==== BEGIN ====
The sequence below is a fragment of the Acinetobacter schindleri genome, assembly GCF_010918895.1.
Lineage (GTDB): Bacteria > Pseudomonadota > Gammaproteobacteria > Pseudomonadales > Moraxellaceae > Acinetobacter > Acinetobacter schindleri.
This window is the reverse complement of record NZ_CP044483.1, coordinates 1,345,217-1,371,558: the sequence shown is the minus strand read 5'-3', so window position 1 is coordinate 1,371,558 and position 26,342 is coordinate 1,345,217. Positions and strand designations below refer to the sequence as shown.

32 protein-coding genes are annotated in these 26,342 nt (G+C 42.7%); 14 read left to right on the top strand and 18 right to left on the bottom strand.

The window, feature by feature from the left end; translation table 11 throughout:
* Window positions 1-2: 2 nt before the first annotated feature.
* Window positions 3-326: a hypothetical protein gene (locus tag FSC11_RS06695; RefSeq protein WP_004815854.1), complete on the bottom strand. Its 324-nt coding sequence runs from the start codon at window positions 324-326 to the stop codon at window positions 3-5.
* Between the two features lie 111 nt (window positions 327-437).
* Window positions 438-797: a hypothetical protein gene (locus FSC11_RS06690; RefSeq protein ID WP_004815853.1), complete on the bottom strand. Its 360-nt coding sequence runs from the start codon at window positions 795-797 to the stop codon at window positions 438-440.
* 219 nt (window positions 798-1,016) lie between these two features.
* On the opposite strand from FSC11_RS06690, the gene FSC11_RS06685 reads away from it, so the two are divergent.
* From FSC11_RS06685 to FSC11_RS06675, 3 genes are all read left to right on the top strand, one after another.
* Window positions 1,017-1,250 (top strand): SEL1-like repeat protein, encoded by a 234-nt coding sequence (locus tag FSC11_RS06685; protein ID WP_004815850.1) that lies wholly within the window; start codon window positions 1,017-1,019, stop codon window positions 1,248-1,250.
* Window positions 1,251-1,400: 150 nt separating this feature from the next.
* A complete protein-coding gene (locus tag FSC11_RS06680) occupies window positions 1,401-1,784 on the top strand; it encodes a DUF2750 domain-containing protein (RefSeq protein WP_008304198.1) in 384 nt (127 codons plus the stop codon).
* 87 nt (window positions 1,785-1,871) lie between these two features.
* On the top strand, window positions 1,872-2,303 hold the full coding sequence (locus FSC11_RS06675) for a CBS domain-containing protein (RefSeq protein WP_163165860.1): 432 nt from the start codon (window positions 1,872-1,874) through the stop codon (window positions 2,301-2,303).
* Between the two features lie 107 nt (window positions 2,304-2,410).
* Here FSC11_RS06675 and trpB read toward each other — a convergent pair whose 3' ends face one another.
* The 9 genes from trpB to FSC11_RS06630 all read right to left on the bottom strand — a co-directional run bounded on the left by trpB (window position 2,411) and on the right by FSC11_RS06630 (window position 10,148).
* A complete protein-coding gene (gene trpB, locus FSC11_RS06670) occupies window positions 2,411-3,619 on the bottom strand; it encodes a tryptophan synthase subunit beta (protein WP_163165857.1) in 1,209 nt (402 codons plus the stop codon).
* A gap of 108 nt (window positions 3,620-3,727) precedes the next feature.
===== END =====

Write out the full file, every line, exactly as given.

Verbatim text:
The sequence below is a fragment of the Acinetobacter schindleri genome, assembly GCF_010918895.1.
Lineage (GTDB): Bacteria > Pseudomonadota > Gammaproteobacteria > Pseudomonadales > Moraxellaceae > Acinetobacter > Acinetobacter schindleri.
This window is the reverse complement of record NZ_CP044483.1, coordinates 1,345,217-1,371,558: the sequence shown is the minus strand read 5'-3', so window position 1 is coordinate 1,371,558 and position 26,342 is coordinate 1,345,217. Positions and strand designations below refer to the sequence as shown.

32 protein-coding genes are annotated in these 26,342 nt (G+C 42.7%); 14 read left to right on the top strand and 18 right to left on the bottom strand.

The window, feature by feature from the left end; translation table 11 throughout:
* Window positions 1-2: 2 nt before the first annotated feature.
* Window positions 3-326: a hypothetical protein gene (locus tag FSC11_RS06695; RefSeq protein WP_004815854.1), complete on the bottom strand. Its 324-nt coding sequence runs from the start codon at window positions 324-326 to the stop codon at window positions 3-5.
* Between the two features lie 111 nt (window positions 327-437).
* Window positions 438-797: a hypothetical protein gene (locus FSC11_RS06690; RefSeq protein ID WP_004815853.1), complete on the bottom strand. Its 360-nt coding sequence runs from the start codon at window positions 795-797 to the stop codon at window positions 438-440.
* 219 nt (window positions 798-1,016) lie between these two features.
* On the opposite strand from FSC11_RS06690, the gene FSC11_RS06685 reads away from it, so the two are divergent.
* From FSC11_RS06685 to FSC11_RS06675, 3 genes are all read left to right on the top strand, one after another.
* Window positions 1,017-1,250 (top strand): SEL1-like repeat protein, encoded by a 234-nt coding sequence (locus tag FSC11_RS06685; protein ID WP_004815850.1) that lies wholly within the window; start codon window positions 1,017-1,019, stop codon window positions 1,248-1,250.
* Window positions 1,251-1,400: 150 nt separating this feature from the next.
* A complete protein-coding gene (locus tag FSC11_RS06680) occupies window positions 1,401-1,784 on the top strand; it encodes a DUF2750 domain-containing protein (RefSeq protein WP_008304198.1) in 384 nt (127 codons plus the stop codon).
* 87 nt (window positions 1,785-1,871) lie between these two features.
* On the top strand, window positions 1,872-2,303 hold the full coding sequence (locus FSC11_RS06675) for a CBS domain-containing protein (RefSeq protein WP_163165860.1): 432 nt from the start codon (window positions 1,872-1,874) through the stop codon (window positions 2,301-2,303).
* Between the two features lie 107 nt (window positions 2,304-2,410).
* Here FSC11_RS06675 and trpB read toward each other — a convergent pair whose 3' ends face one another.
* The 9 genes from trpB to FSC11_RS06630 all read right to left on the bottom strand — a co-directional run bounded on the left by trpB (window position 2,411) and on the right by FSC11_RS06630 (window position 10,148).
* A complete protein-coding gene (gene trpB, locus FSC11_RS06670) occupies window positions 2,411-3,619 on the bottom strand; it encodes a tryptophan synthase subunit beta (protein WP_163165857.1) in 1,209 nt (402 codons plus the stop codon).
* A gap of 108 nt (window positions 3,620-3,727) precedes the next feature.